For many science is a subject they studied in school, then confined to the history books. But that needs to change if the world is to find answers to some of the most troubling questions it has ever faced. Thankfully it is. Slowly. And one country that, perhaps, is making progress is Germany
THE world is waking up to the fact that science may well prove to be our salvation.
We face dwindling natural resources and a rising population which means society must agree where our planet is heading in the 21st century. For the science of today is often the technology of tomorrow.
What the world cannot quite agree on is how to convince today’s generation of young people to see science as a career.
The alarm bells started ringing many years ago.
The European Commission warned in 2008 that not enough young people were opting to study science, technology, engineering or maths after the age of 16 – and feared if nothing were done, there would be a shortage of highly-skilled scientists, engineers and technicians.
It recommended radical changes in the way science was taught in schools, moving away from being able to reel off facts, which was largely blamed for the declining appetite for science, to a style which encouraged pupils to pose the questions and, in turn, increased their understanding.
Five years later, in 2013, 100-plus delegates from 58 countries were still talking about the problem at a global conference of science academies.
But Germany seems to have been trying to address the problem since 2006.
Freie Universität Berlin Professor Dr Petra Skiebe- Corrette founded TuWaS! in 2006 after she had seen a similar model working wonders in Sweden.
Today 144 schools in Berlin, where the campaign started, are involved.
Dr Anne-Gret Iturriaga Abarzua, Communications Manager at INEOS in Köln, was one of its champions when the Chamber of Commerce brought TuWaS! to Köln in 2008.
The TuWaS! programme encourages primary and secondary school children to ask questions rather than receive ready-made answers.
With Anne-Gret’s passion for what could be achieved – and the financial backing of INEOS – schools quickly got involved.
“We are now really seeing the impact of TuWaS!” said Anne-Gret who was invited by Professor Skiebe to speak at the 10-year TuWaS! celebration last month at the Brandenburg Academy of Science. “We have even got a logistics and storage unit for TuWaS! in Koln now.”
In Germany, inquiry-based science education is now part of the curriculum in many schools, and the TuWaS! programme for children aged 6 to 12 has now been formally adopted by four of the 16 federal states in Germany.
Teachers attend a one-day seminar during which they are taught the natural science and technical experiments first. They then return to the classroom, armed with a school year’s worth of experiments and the confidence to teach them.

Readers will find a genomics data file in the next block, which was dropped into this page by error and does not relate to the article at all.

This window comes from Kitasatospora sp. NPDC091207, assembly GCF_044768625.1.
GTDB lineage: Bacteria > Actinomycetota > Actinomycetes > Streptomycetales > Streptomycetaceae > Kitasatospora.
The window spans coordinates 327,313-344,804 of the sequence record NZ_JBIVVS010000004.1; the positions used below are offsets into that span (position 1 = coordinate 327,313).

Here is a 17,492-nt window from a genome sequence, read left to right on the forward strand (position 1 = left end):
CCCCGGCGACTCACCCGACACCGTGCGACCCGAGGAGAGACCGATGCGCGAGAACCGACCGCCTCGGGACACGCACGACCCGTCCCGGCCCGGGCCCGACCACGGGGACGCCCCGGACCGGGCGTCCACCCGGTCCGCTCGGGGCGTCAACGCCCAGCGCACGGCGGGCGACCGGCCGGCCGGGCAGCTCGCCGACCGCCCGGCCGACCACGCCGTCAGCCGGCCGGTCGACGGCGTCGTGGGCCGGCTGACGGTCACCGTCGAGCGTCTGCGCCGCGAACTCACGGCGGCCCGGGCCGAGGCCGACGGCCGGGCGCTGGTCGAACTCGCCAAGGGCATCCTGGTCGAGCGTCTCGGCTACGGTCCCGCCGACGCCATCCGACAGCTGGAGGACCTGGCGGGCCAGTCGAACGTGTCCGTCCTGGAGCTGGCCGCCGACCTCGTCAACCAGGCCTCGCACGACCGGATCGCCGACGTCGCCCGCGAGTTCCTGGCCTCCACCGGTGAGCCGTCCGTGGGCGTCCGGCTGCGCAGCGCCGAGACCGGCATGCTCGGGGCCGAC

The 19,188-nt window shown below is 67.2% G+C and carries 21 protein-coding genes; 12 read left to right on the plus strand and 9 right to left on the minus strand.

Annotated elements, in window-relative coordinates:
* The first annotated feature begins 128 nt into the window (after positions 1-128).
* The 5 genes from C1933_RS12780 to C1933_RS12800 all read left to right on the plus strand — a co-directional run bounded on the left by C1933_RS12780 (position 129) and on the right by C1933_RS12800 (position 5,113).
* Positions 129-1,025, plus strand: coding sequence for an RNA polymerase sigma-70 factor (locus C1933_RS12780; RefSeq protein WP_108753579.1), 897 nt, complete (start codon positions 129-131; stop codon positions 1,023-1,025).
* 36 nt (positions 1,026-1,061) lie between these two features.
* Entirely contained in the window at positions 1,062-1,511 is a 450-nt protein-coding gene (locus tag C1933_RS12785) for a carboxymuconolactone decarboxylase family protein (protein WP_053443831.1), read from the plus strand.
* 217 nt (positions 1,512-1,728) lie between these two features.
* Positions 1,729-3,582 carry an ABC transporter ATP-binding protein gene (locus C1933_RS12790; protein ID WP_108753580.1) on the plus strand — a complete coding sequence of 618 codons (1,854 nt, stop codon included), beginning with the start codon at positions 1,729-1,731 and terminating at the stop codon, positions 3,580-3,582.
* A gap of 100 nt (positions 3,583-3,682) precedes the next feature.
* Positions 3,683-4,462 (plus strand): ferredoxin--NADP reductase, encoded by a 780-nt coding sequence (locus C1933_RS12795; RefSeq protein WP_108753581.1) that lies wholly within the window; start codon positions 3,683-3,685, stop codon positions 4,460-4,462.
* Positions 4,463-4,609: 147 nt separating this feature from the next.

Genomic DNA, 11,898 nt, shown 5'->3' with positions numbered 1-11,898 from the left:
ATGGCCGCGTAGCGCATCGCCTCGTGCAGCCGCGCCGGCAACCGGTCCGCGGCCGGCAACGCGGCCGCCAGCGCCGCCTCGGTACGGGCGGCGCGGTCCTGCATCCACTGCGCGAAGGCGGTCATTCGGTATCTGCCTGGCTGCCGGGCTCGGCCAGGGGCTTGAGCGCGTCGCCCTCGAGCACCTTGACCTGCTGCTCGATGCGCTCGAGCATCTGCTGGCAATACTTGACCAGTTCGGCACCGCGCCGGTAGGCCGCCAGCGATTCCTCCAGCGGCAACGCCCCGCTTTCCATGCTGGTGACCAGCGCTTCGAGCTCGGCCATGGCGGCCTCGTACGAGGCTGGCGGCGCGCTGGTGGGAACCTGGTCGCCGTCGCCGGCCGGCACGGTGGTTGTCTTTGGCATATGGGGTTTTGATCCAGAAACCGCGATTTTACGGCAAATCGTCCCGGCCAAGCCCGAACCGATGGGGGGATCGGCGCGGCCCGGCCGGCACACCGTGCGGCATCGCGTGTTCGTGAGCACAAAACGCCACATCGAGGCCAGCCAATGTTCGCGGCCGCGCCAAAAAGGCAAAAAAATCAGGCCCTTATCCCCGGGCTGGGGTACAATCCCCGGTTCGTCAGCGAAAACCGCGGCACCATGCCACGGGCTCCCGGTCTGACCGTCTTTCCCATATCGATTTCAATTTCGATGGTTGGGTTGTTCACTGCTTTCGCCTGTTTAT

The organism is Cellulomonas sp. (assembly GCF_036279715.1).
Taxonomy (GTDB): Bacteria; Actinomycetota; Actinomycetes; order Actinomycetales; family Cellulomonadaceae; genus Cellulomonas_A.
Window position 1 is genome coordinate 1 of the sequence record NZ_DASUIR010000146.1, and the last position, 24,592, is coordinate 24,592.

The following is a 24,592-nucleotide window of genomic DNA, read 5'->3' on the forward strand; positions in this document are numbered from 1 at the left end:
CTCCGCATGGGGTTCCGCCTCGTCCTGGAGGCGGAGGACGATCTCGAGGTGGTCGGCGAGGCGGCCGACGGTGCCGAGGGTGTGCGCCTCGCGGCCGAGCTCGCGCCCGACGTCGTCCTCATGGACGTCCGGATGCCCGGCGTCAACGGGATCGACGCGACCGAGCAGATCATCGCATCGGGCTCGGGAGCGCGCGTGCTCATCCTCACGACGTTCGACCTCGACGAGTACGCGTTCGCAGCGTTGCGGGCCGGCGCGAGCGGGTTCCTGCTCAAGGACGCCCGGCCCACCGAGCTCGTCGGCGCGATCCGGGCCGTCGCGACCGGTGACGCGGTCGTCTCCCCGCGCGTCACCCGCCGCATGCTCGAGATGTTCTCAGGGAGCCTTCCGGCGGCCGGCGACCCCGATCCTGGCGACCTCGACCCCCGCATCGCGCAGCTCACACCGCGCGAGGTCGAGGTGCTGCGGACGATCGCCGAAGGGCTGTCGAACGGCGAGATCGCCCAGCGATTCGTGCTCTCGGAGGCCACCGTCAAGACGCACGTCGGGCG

As the biggest industrial employer in Köln, INEOS is still heavily involved.
“As a global chemical company, we know the importance of scientific and technological education early, and that is when they are six,” said Anne-Gret. “These partnerships help us as a company, as an industry and also as a developed industrial country to attract young people – especially girls – who are curious, enthusiastic and motivated to make the world a better place through science.”
INEOS in Köln is the biggest financial supporter in the Rhineland sponsoring almost half of the 70 schools which have adopted the TuWaS! programme. INEOS employees act as ambassadors, and have so far reached more than 6,000 children.
“INEOS is heavily involved but it doesn’t want to shoulder the burden completely,” said Anne-Gret. “We want more companies to help shoulder the responsibility.”
But the influence of TuWaS! does not end there.
Anne-Gret is now keen to introduce TuWaS! to other German-speaking countries such as Austria and Switzerland.
And INEOS is now considering whether or not a similar programme could be introduced into British schools.
INEOS currently sponsors the Royal Society of Chemistry’s, Chemistry Olympiad to inspire thousands of young people across the UK to take up careers in science.
It would certainly be welcomed by the Royal Society and the Confederation of British Industry which jointly produced a guide for businesses and teachers in May to help them form beneficial bonds.
It said businesses needed to work more closely with schools.
“Most young people attribute their decision to pursue STEM subjects to an inspirational teacher, so working with teachers is the best way to secure the UK’s future STEM workforce,” said Professor Tom McLeish, chairman of the Royal Society’s Education Committee.
Neil Carberry, CBI Director for employment and skills policy, said many firms did already work closely with schools in their communities, but more could always be done to inspire pupils to pursue these critical subjects.
“Many industries rely on a supply of science talent, at both graduate and technician level, but shortages are appearing that will hold our economy back,” he said.
Whatever happens in the UK, INEOS will continue to support the TuWaS! programme in Germany.
“Our secret is all about building relationships,” said Anne-Gret. “We want to attract the best of the best, create an understanding for industry and raise our profile at the same time.”